Parliament debated proposed revised rules for workers who are employed in one member state and temporarily sent to another by their employer, as presented by Employment Commissioner Marianne Thyssen, on Tuesday evening. Political groups’ speakers were divided: for centre-left MEPs, it was not far-reaching enough to prevent exploitation of workers, while centre-right MEPs expressed concern about its impact on competitiveness and SMEs.
Commissioner Thyssen said that the EU needs clear, fair and enforceable rules on labour mobility, which has not always been the case with the present legislation, dating from 1996. Since then the EU labour market has changed and the ratio of the lowest to highest national minimum wages in EU member states has increased from 1:3 in 1996 to 1:10 today.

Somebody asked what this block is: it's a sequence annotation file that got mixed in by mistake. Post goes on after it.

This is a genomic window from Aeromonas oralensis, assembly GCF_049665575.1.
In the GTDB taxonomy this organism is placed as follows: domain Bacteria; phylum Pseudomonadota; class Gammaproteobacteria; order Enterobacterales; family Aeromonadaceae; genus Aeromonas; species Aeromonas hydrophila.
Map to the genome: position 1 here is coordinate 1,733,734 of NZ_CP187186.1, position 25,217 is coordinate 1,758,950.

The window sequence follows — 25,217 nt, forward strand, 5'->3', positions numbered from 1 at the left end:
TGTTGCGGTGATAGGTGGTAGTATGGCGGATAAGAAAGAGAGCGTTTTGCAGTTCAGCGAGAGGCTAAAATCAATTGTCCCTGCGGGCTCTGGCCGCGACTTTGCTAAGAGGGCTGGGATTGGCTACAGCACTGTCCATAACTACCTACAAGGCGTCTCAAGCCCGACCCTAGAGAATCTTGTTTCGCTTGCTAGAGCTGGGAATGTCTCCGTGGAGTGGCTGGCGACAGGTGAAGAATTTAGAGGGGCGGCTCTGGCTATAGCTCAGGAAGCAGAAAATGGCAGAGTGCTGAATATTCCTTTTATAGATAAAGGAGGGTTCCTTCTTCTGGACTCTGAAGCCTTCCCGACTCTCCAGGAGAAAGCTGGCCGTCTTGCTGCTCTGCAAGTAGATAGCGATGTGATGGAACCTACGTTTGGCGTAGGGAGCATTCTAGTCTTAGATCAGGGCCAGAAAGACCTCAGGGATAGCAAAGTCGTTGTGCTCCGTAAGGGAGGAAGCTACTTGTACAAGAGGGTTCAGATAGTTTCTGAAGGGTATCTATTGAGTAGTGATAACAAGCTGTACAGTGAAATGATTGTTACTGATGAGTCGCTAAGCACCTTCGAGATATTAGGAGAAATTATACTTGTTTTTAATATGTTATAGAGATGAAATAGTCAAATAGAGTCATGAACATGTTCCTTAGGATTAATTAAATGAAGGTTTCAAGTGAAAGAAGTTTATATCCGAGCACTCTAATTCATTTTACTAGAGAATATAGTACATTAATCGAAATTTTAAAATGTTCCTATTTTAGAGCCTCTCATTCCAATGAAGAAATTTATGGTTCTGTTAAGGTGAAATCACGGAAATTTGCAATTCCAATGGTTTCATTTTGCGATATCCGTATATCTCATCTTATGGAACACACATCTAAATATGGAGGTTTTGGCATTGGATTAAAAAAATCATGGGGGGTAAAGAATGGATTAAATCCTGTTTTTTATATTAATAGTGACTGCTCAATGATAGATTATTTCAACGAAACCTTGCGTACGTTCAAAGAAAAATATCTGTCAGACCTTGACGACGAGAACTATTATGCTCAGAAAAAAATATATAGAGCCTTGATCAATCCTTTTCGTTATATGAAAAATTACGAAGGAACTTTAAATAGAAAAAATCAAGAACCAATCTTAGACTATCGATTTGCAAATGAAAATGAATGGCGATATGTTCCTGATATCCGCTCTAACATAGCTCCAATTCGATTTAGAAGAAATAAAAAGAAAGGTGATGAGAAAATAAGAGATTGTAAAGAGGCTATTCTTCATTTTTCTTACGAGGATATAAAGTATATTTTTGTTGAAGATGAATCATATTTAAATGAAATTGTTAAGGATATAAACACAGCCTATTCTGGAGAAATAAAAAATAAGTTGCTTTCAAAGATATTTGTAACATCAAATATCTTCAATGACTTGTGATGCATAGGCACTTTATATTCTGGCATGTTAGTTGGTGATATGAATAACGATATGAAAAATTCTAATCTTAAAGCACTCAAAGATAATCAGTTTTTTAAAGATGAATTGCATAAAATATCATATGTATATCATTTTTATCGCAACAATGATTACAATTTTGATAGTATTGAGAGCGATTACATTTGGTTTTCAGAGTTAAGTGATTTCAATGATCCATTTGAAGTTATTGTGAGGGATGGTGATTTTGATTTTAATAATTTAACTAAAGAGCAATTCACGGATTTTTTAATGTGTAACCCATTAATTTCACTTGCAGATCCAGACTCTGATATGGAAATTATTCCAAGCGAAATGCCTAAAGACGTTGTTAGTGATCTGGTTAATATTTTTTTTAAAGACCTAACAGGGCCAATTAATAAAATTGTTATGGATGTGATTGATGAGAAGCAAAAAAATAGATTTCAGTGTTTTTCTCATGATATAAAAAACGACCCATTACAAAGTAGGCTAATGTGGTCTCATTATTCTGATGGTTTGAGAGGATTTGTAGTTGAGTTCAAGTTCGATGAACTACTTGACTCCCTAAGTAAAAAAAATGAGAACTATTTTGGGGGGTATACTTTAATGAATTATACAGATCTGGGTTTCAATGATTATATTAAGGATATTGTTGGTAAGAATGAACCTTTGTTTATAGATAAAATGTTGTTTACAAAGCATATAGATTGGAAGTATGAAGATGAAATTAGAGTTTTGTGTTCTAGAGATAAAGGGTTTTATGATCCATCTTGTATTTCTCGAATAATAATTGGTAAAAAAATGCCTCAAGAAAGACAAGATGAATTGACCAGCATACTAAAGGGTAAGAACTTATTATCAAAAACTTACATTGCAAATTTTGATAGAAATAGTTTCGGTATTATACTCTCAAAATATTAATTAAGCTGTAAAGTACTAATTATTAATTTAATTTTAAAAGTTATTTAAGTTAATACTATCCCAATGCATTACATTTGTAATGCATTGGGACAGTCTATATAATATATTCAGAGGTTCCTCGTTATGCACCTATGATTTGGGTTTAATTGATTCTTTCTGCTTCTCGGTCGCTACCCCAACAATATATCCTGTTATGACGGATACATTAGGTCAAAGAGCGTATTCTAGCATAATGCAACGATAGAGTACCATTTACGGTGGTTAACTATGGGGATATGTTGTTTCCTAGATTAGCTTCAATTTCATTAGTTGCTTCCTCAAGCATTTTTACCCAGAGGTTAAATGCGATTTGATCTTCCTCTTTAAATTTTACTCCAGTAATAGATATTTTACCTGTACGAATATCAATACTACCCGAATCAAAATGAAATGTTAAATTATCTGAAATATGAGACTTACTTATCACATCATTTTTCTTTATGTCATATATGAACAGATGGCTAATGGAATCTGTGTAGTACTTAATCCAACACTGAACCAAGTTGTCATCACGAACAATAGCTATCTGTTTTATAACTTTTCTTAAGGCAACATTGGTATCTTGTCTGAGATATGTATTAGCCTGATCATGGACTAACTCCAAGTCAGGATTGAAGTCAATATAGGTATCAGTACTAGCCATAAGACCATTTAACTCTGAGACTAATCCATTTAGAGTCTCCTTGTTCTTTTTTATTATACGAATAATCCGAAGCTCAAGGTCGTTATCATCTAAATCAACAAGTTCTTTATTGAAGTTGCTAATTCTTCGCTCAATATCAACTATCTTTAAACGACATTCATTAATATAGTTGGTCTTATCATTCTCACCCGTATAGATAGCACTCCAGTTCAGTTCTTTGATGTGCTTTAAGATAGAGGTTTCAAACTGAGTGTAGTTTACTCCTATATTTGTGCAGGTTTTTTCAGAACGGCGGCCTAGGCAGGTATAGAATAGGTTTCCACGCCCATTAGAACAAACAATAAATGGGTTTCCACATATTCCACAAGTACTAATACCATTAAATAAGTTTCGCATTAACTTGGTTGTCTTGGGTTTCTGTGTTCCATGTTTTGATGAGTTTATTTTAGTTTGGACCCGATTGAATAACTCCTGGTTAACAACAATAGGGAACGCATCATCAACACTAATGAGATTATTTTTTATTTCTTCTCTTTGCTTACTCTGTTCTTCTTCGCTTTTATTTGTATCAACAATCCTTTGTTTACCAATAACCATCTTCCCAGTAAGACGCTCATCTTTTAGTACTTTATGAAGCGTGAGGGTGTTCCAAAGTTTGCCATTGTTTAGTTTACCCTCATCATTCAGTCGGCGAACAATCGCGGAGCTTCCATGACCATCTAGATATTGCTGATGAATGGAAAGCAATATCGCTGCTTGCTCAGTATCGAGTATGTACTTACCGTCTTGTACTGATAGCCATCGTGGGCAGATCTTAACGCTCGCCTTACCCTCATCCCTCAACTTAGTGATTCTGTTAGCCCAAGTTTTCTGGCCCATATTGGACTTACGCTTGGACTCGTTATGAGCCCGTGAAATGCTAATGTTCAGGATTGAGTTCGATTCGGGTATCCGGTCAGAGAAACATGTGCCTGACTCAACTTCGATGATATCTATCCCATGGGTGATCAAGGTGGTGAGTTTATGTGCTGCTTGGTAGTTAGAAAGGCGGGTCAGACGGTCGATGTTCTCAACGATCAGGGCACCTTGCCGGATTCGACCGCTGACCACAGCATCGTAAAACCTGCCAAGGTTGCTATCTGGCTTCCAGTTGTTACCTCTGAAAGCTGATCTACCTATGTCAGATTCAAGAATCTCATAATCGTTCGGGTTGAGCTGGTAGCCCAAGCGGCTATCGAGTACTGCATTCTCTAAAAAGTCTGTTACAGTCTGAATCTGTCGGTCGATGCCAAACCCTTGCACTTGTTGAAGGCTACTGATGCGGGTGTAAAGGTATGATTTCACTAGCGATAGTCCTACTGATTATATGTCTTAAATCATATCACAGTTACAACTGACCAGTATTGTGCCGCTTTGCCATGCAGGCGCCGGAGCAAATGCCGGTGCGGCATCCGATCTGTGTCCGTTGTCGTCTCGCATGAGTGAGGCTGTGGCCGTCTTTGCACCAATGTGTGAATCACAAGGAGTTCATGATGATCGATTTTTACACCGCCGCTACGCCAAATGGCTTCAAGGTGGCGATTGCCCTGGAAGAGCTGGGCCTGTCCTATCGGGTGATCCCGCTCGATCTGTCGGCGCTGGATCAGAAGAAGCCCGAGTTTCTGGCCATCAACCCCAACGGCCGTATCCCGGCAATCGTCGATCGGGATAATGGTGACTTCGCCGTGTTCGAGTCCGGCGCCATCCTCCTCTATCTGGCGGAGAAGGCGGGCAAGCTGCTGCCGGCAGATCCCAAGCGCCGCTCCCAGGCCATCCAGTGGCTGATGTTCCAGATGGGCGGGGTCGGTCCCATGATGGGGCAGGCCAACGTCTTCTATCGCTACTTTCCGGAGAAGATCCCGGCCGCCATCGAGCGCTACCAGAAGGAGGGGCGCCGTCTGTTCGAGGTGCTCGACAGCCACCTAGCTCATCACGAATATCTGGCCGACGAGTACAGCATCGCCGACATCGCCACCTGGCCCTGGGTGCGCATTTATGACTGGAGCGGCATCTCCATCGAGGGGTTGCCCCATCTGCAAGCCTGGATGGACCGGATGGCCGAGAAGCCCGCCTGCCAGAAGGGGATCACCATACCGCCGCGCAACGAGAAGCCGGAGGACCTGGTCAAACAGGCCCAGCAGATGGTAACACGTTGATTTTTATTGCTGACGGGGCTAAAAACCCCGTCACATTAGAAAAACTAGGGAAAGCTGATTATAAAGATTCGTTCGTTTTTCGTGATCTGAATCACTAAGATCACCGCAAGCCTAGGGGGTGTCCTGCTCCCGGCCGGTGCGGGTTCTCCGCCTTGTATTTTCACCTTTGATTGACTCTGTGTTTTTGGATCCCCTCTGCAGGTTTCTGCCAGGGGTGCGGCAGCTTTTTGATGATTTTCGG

Legislation should provide for better protection for posted workers, non-discrimination, equal conditions for domestic and cross-border service providers, and more transparency and legal certainty, she added.
Ms Thyssen advocates the same pay for the same work in the same place. So postings should no longer be subject only to minimum rates of pay, but to all provisions on remuneration in the host country. Also, workers posted for longer than two years will be deemed to have been integrated into the host labour market, so as to prevent abuses such as employing them under less favourable social conditions.
The legislative proposal will be debated and scrutinised by Parliament and Council in following months before co-deciding on the final version to adopt.